The future of sport? New anthology prophecies a technological revolution
Sascha L. Schmidt’s edited collection 21st Century Sports: How Technologies Will Change Sports in the Digital Age (Springer) outlines the effects that technology-induced change will have on sport within the next five to ten years. A collective of sport sociologists at Nord University, Norway has read the book as a book group, bringing many various experiences and perspectives into a rich review highlighting the book’s strong points as well as its weaknesses, one of which is a paucity of critical perspectives throughout.
Unpacking cultural diversity in sport management
Cross-cultural management is an important facet of the globalized sport industry. Globalized Sport Management in Diverse Cultural Contexts, edited by James J. Zhang & Brenda G. Pitts (Routledge), brings together research on this issue from sport scholars around the world. Our reviewer is Derrick Charway, and he finds that the book does what it intended to, bud he would have liked an abstract for each chapter, and he points out that micro level analyses would have added important insights about cultural diversity in practice.
“This is a book that should be read by all”
In Only a Black Athlete Can Save Us Now (University of Minnesota Press), Grant Farred uses sport as a point of departure to argue that the dystopic crisis of our current moment offers a singular opportunity to reimagine how we live in the world. Duncan R. Jamieson was quite taken by Jarred's analysis and arguments, and concludes that his book should be read by all, but especially by those who see nothing wrong with the racism that has and continues to rear its ugly head.
Maradona – hero, redeemer, martyr, god
Diego Maradona: A Socio-Cultural Study, edited by Pablo Brescia & Mariano Paz (Routledge), looks at representations of Maradona across a wide variety of media, including literature, cinema, popular music, printed and online press, and radio. Russell Holden has read this first English-language Maradona study, and he is fascinated and delighted – as an academic, as a football fan, as a Maradona admirer. He also finds that the book offers a template for the study of other major historical sporting figures.
Making Sense of Sport Economics
Full of real-world cases and stories, Wray Vamplew’s Sports Economics for Non-Economists (Routledge) offers a short economic history of sport and explains the economic foundations of the world of sport today, from local leagues to mega-events. Sport sociologist Mads Skauge fits in the book’s target group, and his careful reading and thorough review shows that Vamplew fulfills his stated goal; Skauge himself is proof of this, and he recommends the book to his sport social science peers as well as to their students.
Excellent sport psychology book for coaches, promoting best practice
An effective coach must understand the fundamentals of sport psychology. Fully revised and updated, the third edition of Adam Nicholl’s Psychology in Sports Coaching: Theory and Practice (Routledge) clearly and accessibly introduces the principles and practice of sport psychology in the context of the coaching process. Stuart Carrington likes what he reads, and his review points out a number of quality features that will be appreciated by coaches since they relate to their everyday practical work with athletes.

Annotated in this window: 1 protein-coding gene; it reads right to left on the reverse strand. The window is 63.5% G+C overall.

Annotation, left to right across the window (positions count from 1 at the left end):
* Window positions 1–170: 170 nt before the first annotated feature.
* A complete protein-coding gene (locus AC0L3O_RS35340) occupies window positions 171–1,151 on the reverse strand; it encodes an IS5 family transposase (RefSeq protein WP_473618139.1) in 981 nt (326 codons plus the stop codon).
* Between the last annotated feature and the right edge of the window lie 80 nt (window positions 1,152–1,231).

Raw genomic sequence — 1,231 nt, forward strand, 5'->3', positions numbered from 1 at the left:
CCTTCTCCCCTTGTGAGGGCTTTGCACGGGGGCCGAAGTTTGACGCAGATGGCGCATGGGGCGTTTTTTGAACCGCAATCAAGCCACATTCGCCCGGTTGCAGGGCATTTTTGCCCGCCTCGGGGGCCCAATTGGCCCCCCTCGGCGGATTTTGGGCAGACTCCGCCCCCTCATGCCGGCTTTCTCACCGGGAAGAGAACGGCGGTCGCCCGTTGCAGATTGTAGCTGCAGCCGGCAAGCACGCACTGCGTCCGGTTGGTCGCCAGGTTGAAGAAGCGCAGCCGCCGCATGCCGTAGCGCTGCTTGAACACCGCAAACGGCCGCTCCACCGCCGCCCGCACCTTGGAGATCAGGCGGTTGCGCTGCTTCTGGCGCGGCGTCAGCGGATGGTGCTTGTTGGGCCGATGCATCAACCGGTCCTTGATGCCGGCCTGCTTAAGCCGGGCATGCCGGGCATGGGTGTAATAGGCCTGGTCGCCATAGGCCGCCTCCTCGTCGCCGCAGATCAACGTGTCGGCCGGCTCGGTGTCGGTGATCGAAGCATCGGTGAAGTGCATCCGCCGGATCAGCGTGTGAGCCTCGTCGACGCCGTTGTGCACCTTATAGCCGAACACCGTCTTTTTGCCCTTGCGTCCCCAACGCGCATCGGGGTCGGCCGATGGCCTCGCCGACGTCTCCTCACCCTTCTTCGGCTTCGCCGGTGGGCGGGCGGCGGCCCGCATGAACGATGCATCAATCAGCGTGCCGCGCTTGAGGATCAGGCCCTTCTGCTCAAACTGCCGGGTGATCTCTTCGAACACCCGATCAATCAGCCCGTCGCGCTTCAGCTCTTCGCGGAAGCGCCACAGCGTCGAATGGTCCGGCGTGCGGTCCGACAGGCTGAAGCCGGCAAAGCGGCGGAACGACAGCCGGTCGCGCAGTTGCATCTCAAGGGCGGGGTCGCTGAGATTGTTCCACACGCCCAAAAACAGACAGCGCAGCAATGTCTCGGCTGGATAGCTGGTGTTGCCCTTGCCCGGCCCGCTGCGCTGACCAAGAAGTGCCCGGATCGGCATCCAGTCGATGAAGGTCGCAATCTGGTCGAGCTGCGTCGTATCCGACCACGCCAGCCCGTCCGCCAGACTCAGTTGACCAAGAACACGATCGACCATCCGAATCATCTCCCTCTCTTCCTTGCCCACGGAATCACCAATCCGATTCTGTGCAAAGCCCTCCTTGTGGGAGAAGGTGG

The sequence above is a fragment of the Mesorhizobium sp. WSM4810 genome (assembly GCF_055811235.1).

The impact of Covid-19 on sport – challenges, changes and lessons learned
Andrew C. Billings, Lawrence A, Wenner & Marie Hardin’s edited collection American Sport in the Shadow of a Pandemic: Communicative Insights (Peter Lang Publishing) focuses on how communication practices, structures, and principles change when a key locus – sport – has much of its cultural and political-economic power disrupted. Britt-Marie Ringfjord’s review offers an accessible presentation of all the contributions. She found the book to be instructive and interesting as well as entertaining.
Interesting empirical football history studies might have fared better in the hands of a...
How did the world’s most popular sport begin? How was the ancient family of pastimes called «folk football» transformed into a new codified game – «association football»? Gavin Kitching tackles the question in A Fateful Love: Essays on Football in the North-East of England 1880–1930 (Peter Lang Publishing). Hans Bolling, experienced football historian, finds the book interesting but points out some historiographic problems therein, deriving from the fact that the author is not a trained historian.
Reinterpreting the academic historiography of Irish sports history
Serial winners and glorious losers, heroes and villains, trailblazing women, role models and rogues, all are here; so too are audacious sporting founders, enduring legends and forgotten or overlooked greats. Conor Curran has read about sixty Irish Sporting Lives selected by Terry Clavin & Turlough O’Riordan (Royal Irish Acdemy), and he found it generally entertaining throughout,, but then Dr. Curran is also an historian, and as such found much historiographic references and context wanting.
English cricket – who gets to play is a question of class
In examining recreational rather than professional (first-class) cricket, Duncan Stone’s Different Class: The Untold Story of English Cricket does not merely challenge the orthodoxy of English cricket, it demonstrates how the values and belief systems at its heart were developed to divide the English at every level of the game. Our reviewer, cricket commentator Daniel Norcross, likes the book, and especially Stone’s deep dive into the class war aspects of amateur or recreational cricket.